Toe Nails, Ducks, Genetic Epiphanies

Thank God I dye my hair. The end.


Because I dye my hair, I occasionally have roots that need to be touched up. Also because I, like many other middle-aged women who are still AWESOME and HAWT, have hair that grows, and toe nails that need to be painted (thank you for the fungus, Grandma Downey), and chin hairs that go rogue (thank you Grandma Downey), I periodically go in to spend wayyyy too much money in a beautification process which involves the address of the above maladies. During my most recent stint I had a grandiose epiphany.

The hair dresser and I were talking about her ethnic background. Why not? That’s what chicks do: become best friends with whomsoever seems interesting and chatty. She was sharing about her five kids, none of whom resemble each other, and we were bonding over stories of how we’ve screwed up our kids and are in our mid years rebuilding our lives intentionally, trying to atone for whatever it is we do that for. Whatnot. Her explanation for the physical difference of her kids derives, she believes, from the genetic mix of native American, Welsh, German and Moor. Certainly plausible. But then I had a streak of brilliance that struck me, with brilliance.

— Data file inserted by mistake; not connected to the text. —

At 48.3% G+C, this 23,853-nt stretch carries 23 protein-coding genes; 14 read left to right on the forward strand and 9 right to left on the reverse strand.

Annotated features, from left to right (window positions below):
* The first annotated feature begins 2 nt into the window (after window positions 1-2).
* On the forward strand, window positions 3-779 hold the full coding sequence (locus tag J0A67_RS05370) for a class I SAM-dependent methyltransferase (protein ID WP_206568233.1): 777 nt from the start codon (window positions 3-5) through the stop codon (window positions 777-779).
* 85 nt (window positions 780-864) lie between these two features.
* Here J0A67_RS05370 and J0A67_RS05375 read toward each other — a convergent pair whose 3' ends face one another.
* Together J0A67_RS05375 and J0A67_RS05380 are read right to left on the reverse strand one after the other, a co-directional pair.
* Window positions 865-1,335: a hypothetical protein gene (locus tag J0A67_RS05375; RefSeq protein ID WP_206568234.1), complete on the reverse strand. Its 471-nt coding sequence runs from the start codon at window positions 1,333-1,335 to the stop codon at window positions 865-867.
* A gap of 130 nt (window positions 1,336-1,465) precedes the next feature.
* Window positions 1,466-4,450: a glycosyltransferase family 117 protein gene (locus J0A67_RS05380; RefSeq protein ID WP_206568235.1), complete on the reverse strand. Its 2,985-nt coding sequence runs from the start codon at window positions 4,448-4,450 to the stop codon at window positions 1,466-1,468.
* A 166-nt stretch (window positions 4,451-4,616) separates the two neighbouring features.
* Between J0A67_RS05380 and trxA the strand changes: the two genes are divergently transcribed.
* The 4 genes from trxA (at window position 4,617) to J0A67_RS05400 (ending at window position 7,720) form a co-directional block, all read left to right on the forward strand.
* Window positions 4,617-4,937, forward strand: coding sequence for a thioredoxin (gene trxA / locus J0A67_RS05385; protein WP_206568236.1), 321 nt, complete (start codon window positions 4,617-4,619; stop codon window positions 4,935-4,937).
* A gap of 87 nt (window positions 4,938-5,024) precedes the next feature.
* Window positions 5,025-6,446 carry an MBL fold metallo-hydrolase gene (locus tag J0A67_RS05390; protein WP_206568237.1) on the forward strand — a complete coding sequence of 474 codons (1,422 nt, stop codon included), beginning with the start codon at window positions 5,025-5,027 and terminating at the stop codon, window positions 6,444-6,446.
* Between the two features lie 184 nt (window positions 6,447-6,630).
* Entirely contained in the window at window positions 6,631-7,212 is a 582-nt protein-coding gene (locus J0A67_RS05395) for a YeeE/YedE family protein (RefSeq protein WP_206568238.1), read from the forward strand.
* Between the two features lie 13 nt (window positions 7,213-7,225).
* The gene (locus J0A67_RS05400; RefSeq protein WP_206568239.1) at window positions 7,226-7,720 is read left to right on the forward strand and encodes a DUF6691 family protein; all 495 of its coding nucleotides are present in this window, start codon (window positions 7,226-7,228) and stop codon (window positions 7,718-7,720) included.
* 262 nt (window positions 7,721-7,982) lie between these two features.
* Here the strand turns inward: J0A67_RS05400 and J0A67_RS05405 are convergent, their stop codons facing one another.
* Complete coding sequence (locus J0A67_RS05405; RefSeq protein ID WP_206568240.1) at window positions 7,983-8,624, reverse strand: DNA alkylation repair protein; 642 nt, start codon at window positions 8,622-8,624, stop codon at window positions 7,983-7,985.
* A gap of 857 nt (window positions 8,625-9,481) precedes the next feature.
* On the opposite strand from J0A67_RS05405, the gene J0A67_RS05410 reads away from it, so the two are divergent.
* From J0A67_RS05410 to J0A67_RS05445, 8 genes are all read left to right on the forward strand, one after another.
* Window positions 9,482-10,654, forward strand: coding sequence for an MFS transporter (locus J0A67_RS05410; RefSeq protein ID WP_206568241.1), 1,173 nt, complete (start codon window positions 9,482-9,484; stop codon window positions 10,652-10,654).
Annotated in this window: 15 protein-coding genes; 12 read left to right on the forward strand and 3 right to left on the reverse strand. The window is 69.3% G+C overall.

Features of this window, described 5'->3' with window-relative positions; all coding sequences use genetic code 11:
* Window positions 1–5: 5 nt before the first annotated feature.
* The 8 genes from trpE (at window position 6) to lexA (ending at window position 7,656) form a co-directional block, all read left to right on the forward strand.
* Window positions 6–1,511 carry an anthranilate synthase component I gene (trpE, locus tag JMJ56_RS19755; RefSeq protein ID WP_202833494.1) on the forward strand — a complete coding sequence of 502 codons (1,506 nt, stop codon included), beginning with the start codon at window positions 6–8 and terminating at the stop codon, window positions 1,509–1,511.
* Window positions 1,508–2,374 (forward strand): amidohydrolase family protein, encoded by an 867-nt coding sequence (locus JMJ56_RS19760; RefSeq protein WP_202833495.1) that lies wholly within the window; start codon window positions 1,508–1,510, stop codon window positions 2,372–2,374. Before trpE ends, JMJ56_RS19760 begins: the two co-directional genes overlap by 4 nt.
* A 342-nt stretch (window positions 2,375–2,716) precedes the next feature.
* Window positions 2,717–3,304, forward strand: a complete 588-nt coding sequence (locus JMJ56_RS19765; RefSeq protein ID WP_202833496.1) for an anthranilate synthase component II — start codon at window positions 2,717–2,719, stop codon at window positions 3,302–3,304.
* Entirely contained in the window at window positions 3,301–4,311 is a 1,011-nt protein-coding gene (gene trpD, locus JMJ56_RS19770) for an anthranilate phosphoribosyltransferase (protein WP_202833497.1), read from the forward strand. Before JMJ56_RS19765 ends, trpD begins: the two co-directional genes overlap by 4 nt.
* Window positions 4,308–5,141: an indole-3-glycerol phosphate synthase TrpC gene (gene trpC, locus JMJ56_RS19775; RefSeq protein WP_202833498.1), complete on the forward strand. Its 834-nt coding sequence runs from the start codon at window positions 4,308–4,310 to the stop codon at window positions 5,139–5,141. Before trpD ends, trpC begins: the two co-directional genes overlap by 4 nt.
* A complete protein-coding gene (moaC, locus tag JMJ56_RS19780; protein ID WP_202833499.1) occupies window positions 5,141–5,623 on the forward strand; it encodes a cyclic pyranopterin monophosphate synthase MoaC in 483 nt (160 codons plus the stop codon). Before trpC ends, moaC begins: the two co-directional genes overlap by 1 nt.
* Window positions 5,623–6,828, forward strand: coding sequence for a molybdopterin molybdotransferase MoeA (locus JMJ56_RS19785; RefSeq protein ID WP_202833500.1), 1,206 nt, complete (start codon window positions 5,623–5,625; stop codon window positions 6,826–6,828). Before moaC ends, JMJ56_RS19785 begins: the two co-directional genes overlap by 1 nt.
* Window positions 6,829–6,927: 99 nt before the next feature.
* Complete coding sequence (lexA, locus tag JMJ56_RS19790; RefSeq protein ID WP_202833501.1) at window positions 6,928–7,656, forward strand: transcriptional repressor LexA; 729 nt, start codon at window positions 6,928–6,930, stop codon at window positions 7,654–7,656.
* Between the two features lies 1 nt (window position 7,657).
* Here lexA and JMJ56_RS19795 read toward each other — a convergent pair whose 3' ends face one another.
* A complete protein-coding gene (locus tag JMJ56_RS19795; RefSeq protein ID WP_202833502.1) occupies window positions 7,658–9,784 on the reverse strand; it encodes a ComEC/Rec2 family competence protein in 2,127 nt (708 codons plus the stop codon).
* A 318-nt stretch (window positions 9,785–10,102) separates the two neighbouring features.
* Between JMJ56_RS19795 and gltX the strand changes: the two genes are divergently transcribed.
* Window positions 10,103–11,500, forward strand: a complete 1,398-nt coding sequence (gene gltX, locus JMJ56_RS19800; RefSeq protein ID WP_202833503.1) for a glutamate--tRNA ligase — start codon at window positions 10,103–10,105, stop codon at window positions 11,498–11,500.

Major aha moment–like the time I looked out in the pond and saw a duck go underwater and realized that might just be how the bird got its name.

Boys like girls.

All of history–genetic history at least (not the nasty war bits)–owes its vast diversity to the simple fact that boys like girls. Boys move for better provision and take girls with them. Boys go to war and take other boys’ girls. Boys go on adventure and find new girls. Some boys do all of the above at various levels of simultaneousity (look it up–I dare you), and they have been known to have their own TV shows. Boys write stories about this, lament about this, and pour out their life energy in pursuit of girls (marriage and responsible provision on one side and boy-dog trophy-procurement on the other). Simple fact. Yes, salt was important, and the plague had far-reaching impact. Water rights will inevitably show up as a feature, but meanwhile, in the scope of genetic history, each one of us can attest to the fundamental truth that boys like girls.

(Corollary: girls probably like boys too, or we wouldn’t spend so much money covering up the toenail fungus.)

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